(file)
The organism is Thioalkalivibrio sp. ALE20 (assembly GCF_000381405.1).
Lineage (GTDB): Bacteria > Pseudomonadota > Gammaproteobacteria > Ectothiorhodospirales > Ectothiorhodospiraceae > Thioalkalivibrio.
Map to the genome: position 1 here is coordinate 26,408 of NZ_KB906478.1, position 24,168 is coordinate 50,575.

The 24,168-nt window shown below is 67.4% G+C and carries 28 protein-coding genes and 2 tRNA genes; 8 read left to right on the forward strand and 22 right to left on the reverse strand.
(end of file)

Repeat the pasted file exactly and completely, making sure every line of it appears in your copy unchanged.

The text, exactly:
The organism is Thioalkalivibrio sp. ALE20 (assembly GCF_000381405.1).
Lineage (GTDB): Bacteria > Pseudomonadota > Gammaproteobacteria > Ectothiorhodospirales > Ectothiorhodospiraceae > Thioalkalivibrio.
Map to the genome: position 1 here is coordinate 26,408 of NZ_KB906478.1, position 24,168 is coordinate 50,575.

The 24,168-nt window shown below is 67.4% G+C and carries 28 protein-coding genes and 2 tRNA genes; 8 read left to right on the forward strand and 22 right to left on the reverse strand.